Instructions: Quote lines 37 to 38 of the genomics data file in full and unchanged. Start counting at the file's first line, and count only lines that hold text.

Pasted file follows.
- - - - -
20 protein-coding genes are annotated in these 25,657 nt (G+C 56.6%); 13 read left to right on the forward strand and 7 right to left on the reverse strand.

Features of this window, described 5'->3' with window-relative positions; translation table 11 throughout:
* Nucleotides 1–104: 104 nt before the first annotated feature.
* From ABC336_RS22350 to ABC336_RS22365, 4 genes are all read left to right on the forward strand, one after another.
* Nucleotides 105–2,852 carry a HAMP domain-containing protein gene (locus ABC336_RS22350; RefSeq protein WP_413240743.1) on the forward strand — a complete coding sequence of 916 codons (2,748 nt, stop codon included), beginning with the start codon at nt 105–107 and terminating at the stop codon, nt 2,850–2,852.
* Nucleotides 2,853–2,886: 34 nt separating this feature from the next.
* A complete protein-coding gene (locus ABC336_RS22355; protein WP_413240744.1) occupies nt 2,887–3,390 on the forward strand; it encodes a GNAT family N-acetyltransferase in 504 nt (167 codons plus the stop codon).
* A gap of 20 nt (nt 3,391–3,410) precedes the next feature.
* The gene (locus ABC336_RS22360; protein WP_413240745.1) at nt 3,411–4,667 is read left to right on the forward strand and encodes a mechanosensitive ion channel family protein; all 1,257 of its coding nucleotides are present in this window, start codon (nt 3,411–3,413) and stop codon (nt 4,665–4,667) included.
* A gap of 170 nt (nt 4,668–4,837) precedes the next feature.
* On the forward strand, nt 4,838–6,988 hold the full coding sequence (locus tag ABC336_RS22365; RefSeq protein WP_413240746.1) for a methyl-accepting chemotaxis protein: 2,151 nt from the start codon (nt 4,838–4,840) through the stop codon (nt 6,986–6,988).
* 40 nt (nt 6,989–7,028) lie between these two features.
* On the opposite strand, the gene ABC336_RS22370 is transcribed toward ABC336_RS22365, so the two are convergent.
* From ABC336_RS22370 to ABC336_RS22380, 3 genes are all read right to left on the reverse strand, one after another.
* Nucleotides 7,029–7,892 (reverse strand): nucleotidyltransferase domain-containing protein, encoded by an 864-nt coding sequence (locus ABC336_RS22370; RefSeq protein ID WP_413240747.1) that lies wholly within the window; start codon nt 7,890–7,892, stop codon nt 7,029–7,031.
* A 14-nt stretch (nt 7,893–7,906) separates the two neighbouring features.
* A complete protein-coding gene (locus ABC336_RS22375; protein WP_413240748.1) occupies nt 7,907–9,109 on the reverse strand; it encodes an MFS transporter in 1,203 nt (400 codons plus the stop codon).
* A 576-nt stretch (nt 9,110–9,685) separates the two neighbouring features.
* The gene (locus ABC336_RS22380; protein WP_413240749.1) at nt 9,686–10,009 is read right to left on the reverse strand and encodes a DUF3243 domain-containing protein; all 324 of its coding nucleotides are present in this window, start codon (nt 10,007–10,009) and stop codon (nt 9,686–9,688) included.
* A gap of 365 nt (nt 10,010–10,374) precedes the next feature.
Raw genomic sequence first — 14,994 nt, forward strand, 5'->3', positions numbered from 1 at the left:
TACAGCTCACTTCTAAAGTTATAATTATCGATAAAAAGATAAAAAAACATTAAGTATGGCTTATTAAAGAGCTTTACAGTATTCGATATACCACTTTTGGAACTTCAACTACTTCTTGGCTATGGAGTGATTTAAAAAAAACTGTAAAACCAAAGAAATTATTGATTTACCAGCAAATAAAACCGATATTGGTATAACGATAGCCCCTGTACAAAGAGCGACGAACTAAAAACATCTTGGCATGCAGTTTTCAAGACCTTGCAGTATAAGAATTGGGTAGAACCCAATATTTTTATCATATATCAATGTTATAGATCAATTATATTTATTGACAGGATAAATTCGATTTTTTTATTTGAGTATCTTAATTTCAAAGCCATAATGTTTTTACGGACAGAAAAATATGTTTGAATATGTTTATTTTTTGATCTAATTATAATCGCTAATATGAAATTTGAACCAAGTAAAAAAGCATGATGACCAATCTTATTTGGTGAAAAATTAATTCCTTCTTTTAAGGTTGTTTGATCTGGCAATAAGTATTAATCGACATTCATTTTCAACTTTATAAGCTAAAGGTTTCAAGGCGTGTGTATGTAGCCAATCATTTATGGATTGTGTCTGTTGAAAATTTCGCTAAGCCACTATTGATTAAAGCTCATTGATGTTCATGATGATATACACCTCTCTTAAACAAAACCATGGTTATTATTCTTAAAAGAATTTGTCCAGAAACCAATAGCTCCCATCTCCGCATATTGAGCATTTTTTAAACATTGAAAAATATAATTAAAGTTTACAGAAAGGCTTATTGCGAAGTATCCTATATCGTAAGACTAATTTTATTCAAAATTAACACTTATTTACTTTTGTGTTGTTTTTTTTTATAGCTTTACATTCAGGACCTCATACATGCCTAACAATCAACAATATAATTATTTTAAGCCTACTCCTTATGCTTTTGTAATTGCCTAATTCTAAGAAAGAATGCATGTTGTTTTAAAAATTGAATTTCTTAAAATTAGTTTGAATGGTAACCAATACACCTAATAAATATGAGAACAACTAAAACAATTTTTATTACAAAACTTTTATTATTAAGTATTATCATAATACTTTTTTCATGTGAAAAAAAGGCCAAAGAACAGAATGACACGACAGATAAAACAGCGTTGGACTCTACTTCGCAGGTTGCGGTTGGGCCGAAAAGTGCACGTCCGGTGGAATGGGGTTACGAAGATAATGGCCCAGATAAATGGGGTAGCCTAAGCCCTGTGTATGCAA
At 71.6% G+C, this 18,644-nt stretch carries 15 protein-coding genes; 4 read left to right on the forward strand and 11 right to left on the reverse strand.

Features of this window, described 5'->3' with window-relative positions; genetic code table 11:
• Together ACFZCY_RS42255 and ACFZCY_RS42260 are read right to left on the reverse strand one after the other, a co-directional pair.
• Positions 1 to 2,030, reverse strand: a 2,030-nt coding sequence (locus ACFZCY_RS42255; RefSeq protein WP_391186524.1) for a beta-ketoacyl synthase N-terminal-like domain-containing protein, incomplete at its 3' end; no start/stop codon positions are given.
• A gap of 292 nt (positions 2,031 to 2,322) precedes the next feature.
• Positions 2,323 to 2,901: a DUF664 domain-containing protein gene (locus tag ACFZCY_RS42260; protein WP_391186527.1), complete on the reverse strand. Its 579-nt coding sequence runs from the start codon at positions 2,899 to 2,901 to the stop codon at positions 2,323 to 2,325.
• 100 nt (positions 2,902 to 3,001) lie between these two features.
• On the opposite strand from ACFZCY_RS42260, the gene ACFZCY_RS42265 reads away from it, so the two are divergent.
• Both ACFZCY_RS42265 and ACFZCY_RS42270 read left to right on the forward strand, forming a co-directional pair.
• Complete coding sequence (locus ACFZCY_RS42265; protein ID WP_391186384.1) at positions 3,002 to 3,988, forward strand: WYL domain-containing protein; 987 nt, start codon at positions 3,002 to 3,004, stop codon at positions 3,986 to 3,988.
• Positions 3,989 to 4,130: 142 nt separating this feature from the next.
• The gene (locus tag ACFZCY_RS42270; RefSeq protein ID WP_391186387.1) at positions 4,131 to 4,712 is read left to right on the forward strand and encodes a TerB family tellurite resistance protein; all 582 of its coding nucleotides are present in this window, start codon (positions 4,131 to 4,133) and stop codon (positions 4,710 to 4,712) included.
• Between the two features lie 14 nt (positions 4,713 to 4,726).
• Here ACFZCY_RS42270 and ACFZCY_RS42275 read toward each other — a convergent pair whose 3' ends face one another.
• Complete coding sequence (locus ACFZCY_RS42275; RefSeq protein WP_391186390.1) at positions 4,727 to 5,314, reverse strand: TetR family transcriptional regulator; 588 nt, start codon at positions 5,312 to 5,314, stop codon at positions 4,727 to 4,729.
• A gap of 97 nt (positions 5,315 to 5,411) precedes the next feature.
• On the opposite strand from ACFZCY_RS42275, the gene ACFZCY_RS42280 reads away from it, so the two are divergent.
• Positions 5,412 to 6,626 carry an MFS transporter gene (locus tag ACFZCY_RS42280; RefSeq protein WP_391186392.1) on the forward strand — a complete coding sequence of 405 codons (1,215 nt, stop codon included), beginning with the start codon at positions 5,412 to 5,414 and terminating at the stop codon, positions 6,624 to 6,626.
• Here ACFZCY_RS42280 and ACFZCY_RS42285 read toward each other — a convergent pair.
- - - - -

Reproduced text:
• Complete coding sequence (locus ACFZCY_RS42275; RefSeq protein WP_391186390.1) at positions 4,727 to 5,314, reverse strand: TetR family transcriptional regulator; 588 nt, start codon at positions 5,312 to 5,314, stop codon at positions 4,727 to 4,729.
• A gap of 97 nt (positions 5,315 to 5,411) precedes the next feature.